World War II, Joe went all over the South Pacific entertaining the American
Armed Forces with the Swing Billy Review. He recalled that the band once played on a US base in Okinawa with probably 'dozens of Japanese snipers watching us play' but they came off alive ! After his discharge, he went on to be one of the most popular entertainers
back on the Old Dominion Barn Dance in Richmond (Virginia) where he stayed from 1946 to 1950. In issue #4
of 'Barn Dance Magazine' (December 1947), there was a feature on the radio show ; among the many artists appearing on the show - which was broadcast
over WRVA - were : Bill & Arline Wiltshire, Benny & Curly, Little Robert,
Slim Idaho & his triple-necked steel guitar and of course, Joe Maphis who
used to double as 'Cousin' Joe Maphis when he sang and emceed, and as 'Crazy'
Joe Maphis when he did a comedy routine. His longtime friend, the late Merle
Travis, picks up the
story on the back of Joe's rare Mac Gregor LP, released circa 1960 : 'When I was
in my late teens, I was with a group called 'The Drifting Pioneers', on a radio
station in Cincinnati. One night, driving home from a personal appearance, we
happened to tune in 'The Old Dominion Barn Dance' from Richmond, Virginia. A few
songs were sung, and the honey voiced mistress of ceremonies, Sunshine Sue, announced
that we'd hear a guitar solo by Ol' Crazy Joe. I'll never forget how 'Arkansas
Traveler' came through that car radio. Here was the flawless, lightning-like execution
of a master. After I'd got rid of my goose bumps and come back to earth, I remarked,
'Gosh, I'd sure like to meet that old man !' A special piece on The Dominion Barn Dance appears on a separate page on this site.
While there, Joe met Rose Lee, who eventually became his wife. Rose Lee Schetrompf was born on December 29, 1922 in Baltimore, Maryland and raised on a farm not far from Hagerstown, Virginia. Her Country music career started at age 16 when she sang and played guitar on her own radio show. She was then known as 'Rose Of The Mountains'. She later teamed up with Mary Klick and the girls called themselves 'The Saddle Sweethearts'. As Don Pierce (head of Starday Records) put it : 'Her clear, sweet voice has that 'ever lovin' twang of Country sincerity and she picks a mean rhythm guitar.' Not too sure about her guitar skills but yes, her voice had that special resonance that is so vital to real country music.
In 1951, Joe and Rose Lee received a phone call from Foreman Phillips who invited them to join his KABC-TV show. On advice from Merle Travis, they accepted and the duo headed for California. The next move was to Cliffie Stone's radio and TV family show on Pasadena Station KXLA and the video Hometown Jamboree for a short time. From there they joined Bill Wagnon's Town Hall Party where they became a fixture along with such luminaries as Eddie Dean, Wesley Tuttle, Tex Ritter, Johnny Bond, Skeets McDonald, Wynn Stewart, The Collins Kids and, of course, Merle Travis. John Tynan again : 'On the Town Hall Party stage, Joe has ample opportunity as leader of the band to demonstrate his skill on his Mosrite double-neck guitar. The eye-catching instrument was constructed by Semie Moseley and presented to Joe during a show. This little gift is value at $1150 - quite a price tag for a guitar. Joe's sidekick on the program, knee-high Larry Collins of the Collins Kids, is also the proud owner of a double-neck. And when Little Larry and Long Tall Joe make music together, anything that expensive has gotta be good!' True, the Joe Maphis story would never have been the same without that famous instrument. It's a remarkable tale. After watching Joe on TV, a young boy by the name of Semie Moseley dreamed about making a guitar especially for him. With the help of a preacher friend of his, he was able to meet Joe and agreed to build a double-neck guitar with the top neck an octave higher. And boy, did that twin-neck beast look fantastic ! It seems that the very first model had a Bigsby/Fender head but the second had the famous 'M' chop at the top of the peghead (which definitely stood for Maphis), stairstep tuners, asymmetrical design and beautiful sunburnt coating. The pickups were the revered white Carvin AP-6 which made for a rich, yet clear sound that was just unbelievable. Joe's incredible technique allowed him to jump easily from one neck to the other, creating dazzling effects which changed Country music forever. Milbourne L. Whitt, a guitar picker of note and Joe Maphis expert, and Terry McArthur, a renowned stringed instrument maker now based close to Nashville, both agree that the sound produced by the original Mosrite was unique and arguably better than that of all subsequent Semie Moseley guitars - and he built quite a few until the late 60's. A palpable difference would be the change in pickups, from the white Carvins to Moseley's own black humbuckers.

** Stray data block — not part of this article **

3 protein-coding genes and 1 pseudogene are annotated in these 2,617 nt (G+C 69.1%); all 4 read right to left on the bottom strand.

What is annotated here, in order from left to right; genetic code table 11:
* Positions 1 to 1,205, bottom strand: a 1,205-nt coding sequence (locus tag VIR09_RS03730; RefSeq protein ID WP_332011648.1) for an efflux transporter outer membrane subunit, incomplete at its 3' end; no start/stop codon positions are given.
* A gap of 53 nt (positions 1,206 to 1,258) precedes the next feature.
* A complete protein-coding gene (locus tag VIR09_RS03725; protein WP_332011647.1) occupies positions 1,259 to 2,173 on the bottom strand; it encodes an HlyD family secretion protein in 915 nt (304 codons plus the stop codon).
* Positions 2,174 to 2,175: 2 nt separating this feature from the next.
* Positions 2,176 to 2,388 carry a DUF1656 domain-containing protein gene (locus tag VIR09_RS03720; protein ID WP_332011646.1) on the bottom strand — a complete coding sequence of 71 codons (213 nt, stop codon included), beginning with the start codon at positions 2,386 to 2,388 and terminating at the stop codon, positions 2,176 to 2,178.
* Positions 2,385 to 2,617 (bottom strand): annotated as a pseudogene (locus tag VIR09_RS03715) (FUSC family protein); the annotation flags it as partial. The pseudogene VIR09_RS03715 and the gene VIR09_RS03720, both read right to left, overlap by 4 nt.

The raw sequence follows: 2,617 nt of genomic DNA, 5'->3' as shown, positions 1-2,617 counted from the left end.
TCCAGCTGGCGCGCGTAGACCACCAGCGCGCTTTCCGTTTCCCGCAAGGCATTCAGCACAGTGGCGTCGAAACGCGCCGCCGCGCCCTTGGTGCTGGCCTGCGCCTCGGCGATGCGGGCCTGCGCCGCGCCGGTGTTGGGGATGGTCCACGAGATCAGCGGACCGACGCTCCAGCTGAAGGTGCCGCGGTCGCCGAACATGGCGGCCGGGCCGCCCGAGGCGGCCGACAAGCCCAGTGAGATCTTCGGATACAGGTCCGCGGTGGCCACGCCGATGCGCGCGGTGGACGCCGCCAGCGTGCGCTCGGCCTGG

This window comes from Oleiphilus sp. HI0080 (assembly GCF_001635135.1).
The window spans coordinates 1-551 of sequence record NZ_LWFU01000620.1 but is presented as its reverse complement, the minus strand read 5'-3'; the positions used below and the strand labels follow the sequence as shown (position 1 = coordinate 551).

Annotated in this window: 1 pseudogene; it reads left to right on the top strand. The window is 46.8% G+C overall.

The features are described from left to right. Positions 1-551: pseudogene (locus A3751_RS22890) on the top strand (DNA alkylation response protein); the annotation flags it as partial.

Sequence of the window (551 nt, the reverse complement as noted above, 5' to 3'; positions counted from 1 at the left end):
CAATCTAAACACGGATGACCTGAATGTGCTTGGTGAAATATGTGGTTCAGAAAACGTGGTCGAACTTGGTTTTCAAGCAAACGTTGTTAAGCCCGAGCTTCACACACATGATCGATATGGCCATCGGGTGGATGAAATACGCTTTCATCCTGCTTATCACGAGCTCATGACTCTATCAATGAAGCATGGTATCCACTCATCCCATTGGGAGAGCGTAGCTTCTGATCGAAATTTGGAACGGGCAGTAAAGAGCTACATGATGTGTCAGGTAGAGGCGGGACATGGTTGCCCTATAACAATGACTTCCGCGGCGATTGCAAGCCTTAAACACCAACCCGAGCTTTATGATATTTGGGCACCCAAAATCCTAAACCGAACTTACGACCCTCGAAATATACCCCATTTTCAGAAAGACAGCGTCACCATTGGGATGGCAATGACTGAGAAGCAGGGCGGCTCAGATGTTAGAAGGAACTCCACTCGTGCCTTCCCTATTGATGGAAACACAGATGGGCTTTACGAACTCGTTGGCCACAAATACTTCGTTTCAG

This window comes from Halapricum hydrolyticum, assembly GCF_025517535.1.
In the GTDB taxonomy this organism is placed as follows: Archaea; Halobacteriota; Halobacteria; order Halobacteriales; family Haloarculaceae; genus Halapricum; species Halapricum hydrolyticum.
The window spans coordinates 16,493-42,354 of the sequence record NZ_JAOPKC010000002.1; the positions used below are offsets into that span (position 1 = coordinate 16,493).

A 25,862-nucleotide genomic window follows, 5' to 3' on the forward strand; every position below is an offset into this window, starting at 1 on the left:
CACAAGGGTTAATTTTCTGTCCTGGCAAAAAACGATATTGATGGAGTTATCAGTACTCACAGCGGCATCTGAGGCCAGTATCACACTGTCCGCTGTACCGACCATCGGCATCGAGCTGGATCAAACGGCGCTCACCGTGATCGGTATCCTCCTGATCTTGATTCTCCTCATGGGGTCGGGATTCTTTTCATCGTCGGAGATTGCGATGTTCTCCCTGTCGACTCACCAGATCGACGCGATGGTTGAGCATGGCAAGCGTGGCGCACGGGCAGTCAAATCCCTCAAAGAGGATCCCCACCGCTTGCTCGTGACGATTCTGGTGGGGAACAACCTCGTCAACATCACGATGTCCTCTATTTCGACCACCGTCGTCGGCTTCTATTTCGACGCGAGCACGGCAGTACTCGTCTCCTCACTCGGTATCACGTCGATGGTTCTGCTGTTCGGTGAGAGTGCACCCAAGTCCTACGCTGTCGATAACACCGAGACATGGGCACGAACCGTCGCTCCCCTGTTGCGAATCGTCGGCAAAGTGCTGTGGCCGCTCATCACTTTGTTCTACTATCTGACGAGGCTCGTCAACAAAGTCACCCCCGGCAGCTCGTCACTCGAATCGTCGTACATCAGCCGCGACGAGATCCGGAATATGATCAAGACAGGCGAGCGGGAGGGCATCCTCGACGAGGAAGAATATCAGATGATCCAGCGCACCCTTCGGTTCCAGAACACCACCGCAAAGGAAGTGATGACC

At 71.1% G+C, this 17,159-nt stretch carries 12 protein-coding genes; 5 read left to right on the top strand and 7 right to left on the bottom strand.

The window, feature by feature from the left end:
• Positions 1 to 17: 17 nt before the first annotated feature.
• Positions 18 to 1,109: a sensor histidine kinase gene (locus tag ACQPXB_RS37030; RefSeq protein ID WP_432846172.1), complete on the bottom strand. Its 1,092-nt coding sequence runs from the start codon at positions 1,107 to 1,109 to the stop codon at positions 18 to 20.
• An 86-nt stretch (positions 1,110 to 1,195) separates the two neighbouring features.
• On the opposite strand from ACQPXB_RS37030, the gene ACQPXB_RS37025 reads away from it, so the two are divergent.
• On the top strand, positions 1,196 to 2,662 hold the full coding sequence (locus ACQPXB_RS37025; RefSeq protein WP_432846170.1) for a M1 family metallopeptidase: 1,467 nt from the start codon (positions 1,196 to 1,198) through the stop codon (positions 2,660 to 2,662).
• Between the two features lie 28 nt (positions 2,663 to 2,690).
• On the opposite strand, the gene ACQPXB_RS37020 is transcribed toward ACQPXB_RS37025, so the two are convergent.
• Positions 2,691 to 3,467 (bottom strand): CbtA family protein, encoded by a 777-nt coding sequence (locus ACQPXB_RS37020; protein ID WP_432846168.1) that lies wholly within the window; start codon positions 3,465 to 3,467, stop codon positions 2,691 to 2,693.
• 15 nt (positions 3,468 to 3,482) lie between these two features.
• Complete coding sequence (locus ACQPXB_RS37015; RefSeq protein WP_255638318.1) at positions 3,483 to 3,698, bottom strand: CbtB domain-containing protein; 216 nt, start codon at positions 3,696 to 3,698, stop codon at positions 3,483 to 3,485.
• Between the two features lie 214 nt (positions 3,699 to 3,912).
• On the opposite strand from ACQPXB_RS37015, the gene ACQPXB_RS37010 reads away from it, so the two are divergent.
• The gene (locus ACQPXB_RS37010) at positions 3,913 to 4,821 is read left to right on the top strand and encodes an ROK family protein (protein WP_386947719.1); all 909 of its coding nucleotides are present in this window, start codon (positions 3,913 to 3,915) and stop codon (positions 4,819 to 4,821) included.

Obviously, it wasn't too long before Joe was in great demand on recording sessions.
It is reported that his first recorded work was with Salty Holmes when he cut 'Mama Blues' for Decca in 1947. This track was later either reissued or re-recorded for the 4-Star label (#1752, distributed by King Records) along with 'Harmonica Boogie Shuffle', the latter a Holmes-Maphis composition. He went on to back up a long list of Country singers and an even longer list of Rockabilly Cats. His flashy licks and authoritative attacks of the tunes were tailor-made for this kind of music. And moreover, he created some of Rockabilly's most incisive and most admired licks which he would use endlessly on such recordings as 'If You Can't Rock Me' by Ricky Nelson, 'Love In Be-Bop Time' by Nick Venet, 'Warm Love' by The Burnette Brothers or 'Be My Love Tonight' by The Jodimars. In fact, his considerable skills made him one of the busiest session guitarists